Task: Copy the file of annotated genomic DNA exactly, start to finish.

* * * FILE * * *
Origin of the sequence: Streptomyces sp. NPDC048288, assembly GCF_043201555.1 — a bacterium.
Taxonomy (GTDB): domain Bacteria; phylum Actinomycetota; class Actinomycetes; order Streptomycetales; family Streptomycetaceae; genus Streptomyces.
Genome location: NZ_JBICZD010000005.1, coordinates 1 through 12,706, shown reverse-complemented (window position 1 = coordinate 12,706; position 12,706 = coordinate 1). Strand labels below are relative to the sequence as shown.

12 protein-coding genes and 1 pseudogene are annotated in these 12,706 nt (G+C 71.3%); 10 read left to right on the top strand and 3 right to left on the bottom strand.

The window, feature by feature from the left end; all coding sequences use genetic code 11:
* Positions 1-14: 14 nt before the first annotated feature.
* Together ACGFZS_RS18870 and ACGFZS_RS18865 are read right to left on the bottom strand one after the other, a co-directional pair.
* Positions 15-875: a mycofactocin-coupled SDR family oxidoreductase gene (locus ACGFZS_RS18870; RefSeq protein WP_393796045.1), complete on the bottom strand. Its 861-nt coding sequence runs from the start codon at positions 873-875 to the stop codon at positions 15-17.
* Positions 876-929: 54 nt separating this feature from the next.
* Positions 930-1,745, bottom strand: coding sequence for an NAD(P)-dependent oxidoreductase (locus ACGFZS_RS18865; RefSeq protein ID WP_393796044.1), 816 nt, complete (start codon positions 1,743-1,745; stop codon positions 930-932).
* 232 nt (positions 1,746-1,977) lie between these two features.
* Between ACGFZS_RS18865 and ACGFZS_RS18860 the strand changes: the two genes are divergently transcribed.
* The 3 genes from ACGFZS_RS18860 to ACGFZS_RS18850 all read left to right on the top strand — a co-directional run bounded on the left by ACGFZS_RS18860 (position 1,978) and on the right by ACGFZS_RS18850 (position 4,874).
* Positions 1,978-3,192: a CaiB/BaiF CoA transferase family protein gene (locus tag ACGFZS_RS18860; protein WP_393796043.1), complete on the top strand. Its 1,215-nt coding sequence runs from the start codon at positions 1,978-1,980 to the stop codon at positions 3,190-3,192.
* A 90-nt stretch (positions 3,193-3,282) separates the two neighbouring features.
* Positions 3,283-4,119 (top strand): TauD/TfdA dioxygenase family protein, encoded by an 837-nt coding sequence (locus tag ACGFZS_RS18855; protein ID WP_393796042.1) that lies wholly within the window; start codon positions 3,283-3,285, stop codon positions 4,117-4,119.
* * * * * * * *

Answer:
Origin of the sequence: Streptomyces sp. NPDC048288, assembly GCF_043201555.1 — a bacterium.
Taxonomy (GTDB): domain Bacteria; phylum Actinomycetota; class Actinomycetes; order Streptomycetales; family Streptomycetaceae; genus Streptomyces.
Genome location: NZ_JBICZD010000005.1, coordinates 1 through 12,706, shown reverse-complemented (window position 1 = coordinate 12,706; position 12,706 = coordinate 1). Strand labels below are relative to the sequence as shown.

12 protein-coding genes and 1 pseudogene are annotated in these 12,706 nt (G+C 71.3%); 10 read left to right on the top strand and 3 right to left on the bottom strand.

The window, feature by feature from the left end; all coding sequences use genetic code 11:
* Positions 1-14: 14 nt before the first annotated feature.
* Together ACGFZS_RS18870 and ACGFZS_RS18865 are read right to left on the bottom strand one after the other, a co-directional pair.
* Positions 15-875: a mycofactocin-coupled SDR family oxidoreductase gene (locus ACGFZS_RS18870; RefSeq protein WP_393796045.1), complete on the bottom strand. Its 861-nt coding sequence runs from the start codon at positions 873-875 to the stop codon at positions 15-17.
* Positions 876-929: 54 nt separating this feature from the next.
* Positions 930-1,745, bottom strand: coding sequence for an NAD(P)-dependent oxidoreductase (locus ACGFZS_RS18865; RefSeq protein ID WP_393796044.1), 816 nt, complete (start codon positions 1,743-1,745; stop codon positions 930-932).
* 232 nt (positions 1,746-1,977) lie between these two features.
* Between ACGFZS_RS18865 and ACGFZS_RS18860 the strand changes: the two genes are divergently transcribed.
* The 3 genes from ACGFZS_RS18860 to ACGFZS_RS18850 all read left to right on the top strand — a co-directional run bounded on the left by ACGFZS_RS18860 (position 1,978) and on the right by ACGFZS_RS18850 (position 4,874).
* Positions 1,978-3,192: a CaiB/BaiF CoA transferase family protein gene (locus tag ACGFZS_RS18860; protein WP_393796043.1), complete on the top strand. Its 1,215-nt coding sequence runs from the start codon at positions 1,978-1,980 to the stop codon at positions 3,190-3,192.
* A 90-nt stretch (positions 3,193-3,282) separates the two neighbouring features.
* Positions 3,283-4,119 (top strand): TauD/TfdA dioxygenase family protein, encoded by an 837-nt coding sequence (locus tag ACGFZS_RS18855; protein ID WP_393796042.1) that lies wholly within the window; start codon positions 3,283-3,285, stop codon positions 4,117-4,119.